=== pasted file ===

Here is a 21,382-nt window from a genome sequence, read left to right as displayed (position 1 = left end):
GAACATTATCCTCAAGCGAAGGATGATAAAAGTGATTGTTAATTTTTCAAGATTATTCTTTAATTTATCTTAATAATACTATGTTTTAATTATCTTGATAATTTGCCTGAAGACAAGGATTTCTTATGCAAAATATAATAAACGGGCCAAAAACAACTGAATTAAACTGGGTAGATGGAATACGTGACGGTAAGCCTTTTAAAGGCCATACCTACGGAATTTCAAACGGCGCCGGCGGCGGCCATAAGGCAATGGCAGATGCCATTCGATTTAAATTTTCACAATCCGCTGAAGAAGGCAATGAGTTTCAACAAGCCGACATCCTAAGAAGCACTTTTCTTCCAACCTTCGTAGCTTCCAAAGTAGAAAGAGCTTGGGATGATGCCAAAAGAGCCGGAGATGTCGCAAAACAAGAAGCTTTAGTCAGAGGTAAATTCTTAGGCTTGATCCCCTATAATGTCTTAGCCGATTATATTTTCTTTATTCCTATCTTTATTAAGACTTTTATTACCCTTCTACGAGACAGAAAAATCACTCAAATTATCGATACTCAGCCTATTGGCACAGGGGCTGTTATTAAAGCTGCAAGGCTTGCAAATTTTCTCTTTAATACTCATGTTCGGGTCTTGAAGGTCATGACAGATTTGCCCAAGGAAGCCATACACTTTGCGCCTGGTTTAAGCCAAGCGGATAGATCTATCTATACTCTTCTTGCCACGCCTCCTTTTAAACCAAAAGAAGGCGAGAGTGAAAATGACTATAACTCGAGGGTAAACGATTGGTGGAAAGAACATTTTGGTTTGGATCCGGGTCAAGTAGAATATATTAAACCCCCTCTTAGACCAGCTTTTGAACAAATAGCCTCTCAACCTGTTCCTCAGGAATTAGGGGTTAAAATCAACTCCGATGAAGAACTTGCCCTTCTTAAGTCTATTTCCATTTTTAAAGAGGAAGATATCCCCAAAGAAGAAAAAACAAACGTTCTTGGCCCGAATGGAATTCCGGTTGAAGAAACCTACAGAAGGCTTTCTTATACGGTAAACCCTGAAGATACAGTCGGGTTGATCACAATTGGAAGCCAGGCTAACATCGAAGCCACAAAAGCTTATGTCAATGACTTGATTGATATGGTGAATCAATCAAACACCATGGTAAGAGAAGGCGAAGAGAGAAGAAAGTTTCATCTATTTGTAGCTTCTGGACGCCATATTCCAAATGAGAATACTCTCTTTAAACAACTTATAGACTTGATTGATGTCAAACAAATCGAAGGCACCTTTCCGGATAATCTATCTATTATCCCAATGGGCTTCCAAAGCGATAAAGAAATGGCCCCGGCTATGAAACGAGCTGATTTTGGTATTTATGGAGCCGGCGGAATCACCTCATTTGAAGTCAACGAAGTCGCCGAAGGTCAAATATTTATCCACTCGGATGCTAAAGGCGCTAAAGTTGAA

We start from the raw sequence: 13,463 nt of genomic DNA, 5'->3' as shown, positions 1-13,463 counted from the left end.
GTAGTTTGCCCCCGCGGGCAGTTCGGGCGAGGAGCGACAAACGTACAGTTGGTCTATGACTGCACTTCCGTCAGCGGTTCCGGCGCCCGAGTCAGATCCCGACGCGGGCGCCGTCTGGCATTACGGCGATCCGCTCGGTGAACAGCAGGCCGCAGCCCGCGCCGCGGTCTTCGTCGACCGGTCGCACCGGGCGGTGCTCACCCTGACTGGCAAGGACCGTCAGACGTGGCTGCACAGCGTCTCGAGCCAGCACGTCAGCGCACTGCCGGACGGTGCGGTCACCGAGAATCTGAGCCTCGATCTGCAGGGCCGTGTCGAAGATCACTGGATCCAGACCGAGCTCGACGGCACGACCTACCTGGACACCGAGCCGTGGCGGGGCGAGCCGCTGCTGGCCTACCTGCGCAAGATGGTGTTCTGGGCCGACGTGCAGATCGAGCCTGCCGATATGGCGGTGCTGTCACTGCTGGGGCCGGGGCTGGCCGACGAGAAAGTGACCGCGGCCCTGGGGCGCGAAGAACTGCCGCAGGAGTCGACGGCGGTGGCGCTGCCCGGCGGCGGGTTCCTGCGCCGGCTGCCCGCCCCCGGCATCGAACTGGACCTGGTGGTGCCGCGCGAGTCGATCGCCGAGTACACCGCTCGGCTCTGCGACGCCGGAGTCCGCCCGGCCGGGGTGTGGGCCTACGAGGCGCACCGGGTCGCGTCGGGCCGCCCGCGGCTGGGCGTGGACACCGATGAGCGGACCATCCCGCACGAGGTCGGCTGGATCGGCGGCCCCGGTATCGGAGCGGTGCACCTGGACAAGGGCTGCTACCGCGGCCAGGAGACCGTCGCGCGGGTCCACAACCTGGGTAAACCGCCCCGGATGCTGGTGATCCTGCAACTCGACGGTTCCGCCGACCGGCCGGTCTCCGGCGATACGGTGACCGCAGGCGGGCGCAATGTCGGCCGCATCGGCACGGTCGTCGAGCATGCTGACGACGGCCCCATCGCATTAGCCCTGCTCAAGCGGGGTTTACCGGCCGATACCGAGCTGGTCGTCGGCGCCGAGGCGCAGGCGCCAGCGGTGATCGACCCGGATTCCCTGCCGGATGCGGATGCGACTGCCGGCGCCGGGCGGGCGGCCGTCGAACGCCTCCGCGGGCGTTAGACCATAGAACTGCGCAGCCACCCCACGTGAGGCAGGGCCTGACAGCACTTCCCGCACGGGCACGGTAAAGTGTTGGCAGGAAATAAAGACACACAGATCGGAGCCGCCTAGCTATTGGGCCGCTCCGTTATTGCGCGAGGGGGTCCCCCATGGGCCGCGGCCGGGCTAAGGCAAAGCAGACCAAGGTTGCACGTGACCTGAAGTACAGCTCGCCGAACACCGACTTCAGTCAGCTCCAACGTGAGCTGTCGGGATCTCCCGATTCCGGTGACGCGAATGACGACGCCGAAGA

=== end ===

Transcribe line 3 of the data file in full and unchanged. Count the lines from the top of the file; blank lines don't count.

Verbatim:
We start from the raw sequence: 13,463 nt of genomic DNA, 5'->3' as shown, positions 1-13,463 counted from the left end.